Ms. Pineau: Things are not quite as developed as you describe them. We're now in the preliminary phase of investigation. Before the community's ready to come up with a sound recommendation that will last for 40 years, preliminary groundwork has to happen. In particular, that relates to what I was mentioning a little earlier, where the scientists and specialists in law and ethics have to get together and develop a giant vocabulary. That is happening in several events these days, and there have been a few of them over the last three or four years.

I expect this will eventually lead to something that takes the form of formal recommendations to governments, but we're not quite there yet. There is a good opportunity for academics to take leadership in that respect.

Mr. Silver: There has been a movement over the last couple of years, in particular led by Stuart Russell who is one of the foremost writers of introductory AI textbooks, Stuart Russell and Peter Norvig. Peter is at Google and Stuart Russell is at Stanford. This is mostly driven by concerns in terms of AI in the military.

Recently you probably heard about Stephen Hawking speaking up in this respect about his concerns, in particular with machine learning, over the ability of an agent to exponentially increase in its ability. That is the concern, thus outrunning our ability to control it effectively.

There is a fledgling movement. At this point it has been mostly workshops as part of conferences as opposed to dedicated conferences, I believe. I may be wrong about that, but I'm not aware of any targeted conferences.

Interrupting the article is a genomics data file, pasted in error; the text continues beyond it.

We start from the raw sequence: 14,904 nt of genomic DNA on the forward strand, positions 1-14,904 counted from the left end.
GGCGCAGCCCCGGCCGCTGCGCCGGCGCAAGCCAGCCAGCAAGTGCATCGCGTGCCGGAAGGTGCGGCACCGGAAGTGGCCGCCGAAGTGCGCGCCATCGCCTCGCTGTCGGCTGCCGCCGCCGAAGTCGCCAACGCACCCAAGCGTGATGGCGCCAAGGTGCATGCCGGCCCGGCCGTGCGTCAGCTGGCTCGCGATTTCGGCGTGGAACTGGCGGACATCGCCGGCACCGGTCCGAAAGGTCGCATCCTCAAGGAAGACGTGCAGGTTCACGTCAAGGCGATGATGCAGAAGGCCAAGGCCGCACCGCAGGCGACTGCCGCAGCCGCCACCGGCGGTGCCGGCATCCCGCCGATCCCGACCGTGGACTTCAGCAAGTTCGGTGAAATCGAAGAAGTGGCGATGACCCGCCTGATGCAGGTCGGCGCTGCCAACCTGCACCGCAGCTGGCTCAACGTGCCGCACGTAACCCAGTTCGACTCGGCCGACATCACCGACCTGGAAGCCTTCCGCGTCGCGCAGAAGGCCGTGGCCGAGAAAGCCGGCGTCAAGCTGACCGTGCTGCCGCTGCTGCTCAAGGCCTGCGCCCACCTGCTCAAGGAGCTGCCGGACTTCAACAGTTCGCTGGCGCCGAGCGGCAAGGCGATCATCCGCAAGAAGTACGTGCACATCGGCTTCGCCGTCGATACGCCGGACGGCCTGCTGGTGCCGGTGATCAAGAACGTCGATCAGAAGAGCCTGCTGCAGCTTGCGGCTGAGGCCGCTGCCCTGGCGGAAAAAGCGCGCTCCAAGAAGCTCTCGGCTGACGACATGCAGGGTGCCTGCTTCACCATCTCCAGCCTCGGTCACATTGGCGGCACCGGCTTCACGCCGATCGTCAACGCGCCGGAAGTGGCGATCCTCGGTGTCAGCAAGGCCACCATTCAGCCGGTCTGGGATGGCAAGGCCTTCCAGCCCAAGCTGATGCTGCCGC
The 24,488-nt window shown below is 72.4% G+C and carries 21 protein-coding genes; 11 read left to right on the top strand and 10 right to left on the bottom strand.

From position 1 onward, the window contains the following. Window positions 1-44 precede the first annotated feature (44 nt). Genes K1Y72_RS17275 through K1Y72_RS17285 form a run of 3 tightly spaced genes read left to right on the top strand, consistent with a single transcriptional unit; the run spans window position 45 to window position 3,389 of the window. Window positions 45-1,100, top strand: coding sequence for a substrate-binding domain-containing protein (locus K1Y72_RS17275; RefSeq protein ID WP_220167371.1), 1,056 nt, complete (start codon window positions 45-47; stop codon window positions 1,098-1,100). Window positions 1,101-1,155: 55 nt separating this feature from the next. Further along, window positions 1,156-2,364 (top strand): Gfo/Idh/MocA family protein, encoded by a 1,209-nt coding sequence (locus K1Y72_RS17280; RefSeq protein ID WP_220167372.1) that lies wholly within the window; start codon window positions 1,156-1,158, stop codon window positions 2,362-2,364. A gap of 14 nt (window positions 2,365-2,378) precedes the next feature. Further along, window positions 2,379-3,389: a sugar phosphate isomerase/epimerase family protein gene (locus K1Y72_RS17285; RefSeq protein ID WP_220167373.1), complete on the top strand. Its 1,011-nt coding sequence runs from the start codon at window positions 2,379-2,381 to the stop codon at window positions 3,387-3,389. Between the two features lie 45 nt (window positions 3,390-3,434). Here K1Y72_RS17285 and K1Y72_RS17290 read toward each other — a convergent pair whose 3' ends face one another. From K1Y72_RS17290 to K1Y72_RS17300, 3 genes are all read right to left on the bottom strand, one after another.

The Chair: You wouldn't miss an Asilomar kind of conference.

Mr. Silver: No.

There are definitely concerns shared across the community.

The Chair: I think the point you made, Dr. Pineau, about the language evolution is obviously essential. At Asilomar, the biotechnologists had experienced years of development, from microbiology, of the language that would be involved. That would be critical to frame any discussion in that area. Thank you both very much.

Dr.Silver, in your handout there is one acronym that we haven't quite deciphered, NLP.

Mr. Silver: Natural language processing.

The Chair: Thank you very much.

Your leadership within the area we're discussing today is recognized, which is why you are here. You have colleagues in kinesiology who are recognized for programs they have developed dealing with senior health and with specific focus on the heart and people who have had heart attacks. They have developed exercise programs in these different categories that are so appealing to participants that they hate it when Christmas comes and they have to take a break in their activity.